Monday, March 12, 2012

Guest Post: “All Children ... Grow Up”—and So Do Their Authors

Starting this week and continuing into the future, readers of the Winged Elephant can expect to see some new authors making guest appearances on the blog as Overlook staff members stop by to share their wit and wisdom on the latest news and trends across the publishing industry. Today's post on crossover authors from teen and children's lit comes courtesy of sales and marketing associate, Sasha Karlins.

As I'm sure just about everyone has heard by now, J.K. Rowling has written a book for adults. Of course, her previous books, a series about a boy named Harry Potter (of which you may have heard) were read pretty extensively by millions of adults worldwide. So what makes this new book "for adults"?

The answer is that there is no answer, at least not yet. In the two weeks since the book was announced, all that has been revealed is the publisher (Little, Brown) and that yes, the book is in fact for adults. When previous authors of children or teen books have made the jump (or perhaps small step) to adult books, the differences have been clear, if for no other reason, because the author emphasized them.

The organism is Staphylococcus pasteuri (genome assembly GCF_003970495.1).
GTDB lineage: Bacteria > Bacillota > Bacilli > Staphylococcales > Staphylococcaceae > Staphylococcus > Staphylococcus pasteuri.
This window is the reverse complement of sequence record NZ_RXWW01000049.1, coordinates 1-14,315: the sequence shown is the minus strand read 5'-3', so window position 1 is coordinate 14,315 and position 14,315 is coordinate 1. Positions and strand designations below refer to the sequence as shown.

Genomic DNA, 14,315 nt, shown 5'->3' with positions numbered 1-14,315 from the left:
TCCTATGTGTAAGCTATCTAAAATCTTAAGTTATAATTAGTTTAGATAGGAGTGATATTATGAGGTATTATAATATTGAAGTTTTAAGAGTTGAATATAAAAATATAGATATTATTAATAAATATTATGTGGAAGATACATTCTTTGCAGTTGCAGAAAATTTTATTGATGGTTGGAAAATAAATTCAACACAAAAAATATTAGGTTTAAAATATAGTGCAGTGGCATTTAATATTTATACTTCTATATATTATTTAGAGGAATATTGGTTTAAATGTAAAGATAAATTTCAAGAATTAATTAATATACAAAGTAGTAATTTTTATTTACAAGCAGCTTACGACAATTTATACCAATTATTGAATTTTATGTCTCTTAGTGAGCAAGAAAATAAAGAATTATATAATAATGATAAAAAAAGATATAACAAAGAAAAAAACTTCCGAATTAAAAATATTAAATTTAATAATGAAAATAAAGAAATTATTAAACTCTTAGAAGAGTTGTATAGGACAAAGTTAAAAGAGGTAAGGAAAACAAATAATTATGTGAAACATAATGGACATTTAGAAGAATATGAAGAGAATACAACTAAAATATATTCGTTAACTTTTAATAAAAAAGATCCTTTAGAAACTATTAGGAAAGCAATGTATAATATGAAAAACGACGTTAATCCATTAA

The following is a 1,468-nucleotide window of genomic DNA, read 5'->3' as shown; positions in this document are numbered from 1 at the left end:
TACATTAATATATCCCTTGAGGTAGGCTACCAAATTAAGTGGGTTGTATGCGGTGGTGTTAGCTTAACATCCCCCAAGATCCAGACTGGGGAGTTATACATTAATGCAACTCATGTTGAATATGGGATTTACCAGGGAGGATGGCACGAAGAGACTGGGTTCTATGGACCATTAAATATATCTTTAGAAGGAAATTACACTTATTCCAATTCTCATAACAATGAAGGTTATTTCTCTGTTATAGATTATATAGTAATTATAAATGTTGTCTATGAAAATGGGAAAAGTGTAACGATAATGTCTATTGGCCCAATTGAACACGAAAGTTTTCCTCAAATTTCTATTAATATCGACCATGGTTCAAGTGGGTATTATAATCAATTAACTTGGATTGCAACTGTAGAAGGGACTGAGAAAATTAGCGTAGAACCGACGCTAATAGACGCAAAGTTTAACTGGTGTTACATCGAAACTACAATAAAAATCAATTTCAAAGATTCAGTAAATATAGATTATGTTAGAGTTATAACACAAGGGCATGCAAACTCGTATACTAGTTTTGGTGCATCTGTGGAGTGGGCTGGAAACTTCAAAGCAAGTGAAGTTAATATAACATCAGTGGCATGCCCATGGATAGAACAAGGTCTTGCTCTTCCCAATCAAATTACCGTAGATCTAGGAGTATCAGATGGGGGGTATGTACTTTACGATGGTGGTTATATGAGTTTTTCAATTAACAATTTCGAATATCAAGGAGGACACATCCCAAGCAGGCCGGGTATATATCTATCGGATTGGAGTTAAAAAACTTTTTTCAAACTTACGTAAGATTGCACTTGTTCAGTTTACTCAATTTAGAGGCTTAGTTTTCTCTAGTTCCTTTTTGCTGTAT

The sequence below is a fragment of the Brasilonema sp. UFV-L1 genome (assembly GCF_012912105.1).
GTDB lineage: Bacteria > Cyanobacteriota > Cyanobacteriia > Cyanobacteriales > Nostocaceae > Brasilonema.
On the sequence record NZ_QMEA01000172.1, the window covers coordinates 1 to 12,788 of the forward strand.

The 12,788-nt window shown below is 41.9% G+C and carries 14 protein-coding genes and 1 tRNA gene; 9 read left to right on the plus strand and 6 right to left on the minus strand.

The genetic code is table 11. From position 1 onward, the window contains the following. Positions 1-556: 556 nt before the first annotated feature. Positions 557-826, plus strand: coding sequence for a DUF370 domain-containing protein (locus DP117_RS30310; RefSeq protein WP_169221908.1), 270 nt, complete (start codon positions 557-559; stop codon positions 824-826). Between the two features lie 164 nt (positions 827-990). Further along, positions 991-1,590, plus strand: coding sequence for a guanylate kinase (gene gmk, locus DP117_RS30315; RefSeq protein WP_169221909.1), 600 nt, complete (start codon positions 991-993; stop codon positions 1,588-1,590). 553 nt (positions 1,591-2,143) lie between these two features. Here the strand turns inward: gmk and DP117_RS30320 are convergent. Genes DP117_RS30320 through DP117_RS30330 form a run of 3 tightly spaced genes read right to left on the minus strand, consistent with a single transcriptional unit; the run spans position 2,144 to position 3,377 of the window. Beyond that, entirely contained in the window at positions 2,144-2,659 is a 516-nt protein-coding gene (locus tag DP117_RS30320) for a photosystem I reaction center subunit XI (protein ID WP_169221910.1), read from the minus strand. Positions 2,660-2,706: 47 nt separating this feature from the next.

In 2008, in the midst of Twilight series madness, the author Stephenie Meyer published The Host. The Host was also published by Little, Brown and to much less attention than any of the Twilight books, while still debuting at number one on The New York Times bestseller list and being optioned for a feature film. The main thing that sets the book apart from her bestselling teen series in terms of age demographic is the age of its heroine. The target audience seems to be the same as her teen books—older teens and younger grownups, primarily females interested in romances. Neither Meyer nor reviewers emphasized much distinction besides reiterating the nominal one.

Eoin Colfer, author of the bestselling Artemis Fowl books, took an opposite approach when publishing a book for adults, Plugged, published by Overlook. From the tagline—“If you liked Artemis Fowl…it’s time to grow up”—to the content, everything about the book announces that this is an adult book. Colfer broadcasts that Plugged isn't for the same age demographic as his middle grade series by highlighting the cursing, sex, violence, and drugs in the book.

Both Colfer and Rowling left their children-focused publishers for their adult books, and both originally write for a younger demographic than Meyer. However, it is hard to imagine the far less sarcastic Rowling writing a book about a balding bouncer in New Jersey. Without even a genre announced, however, anything is possible.

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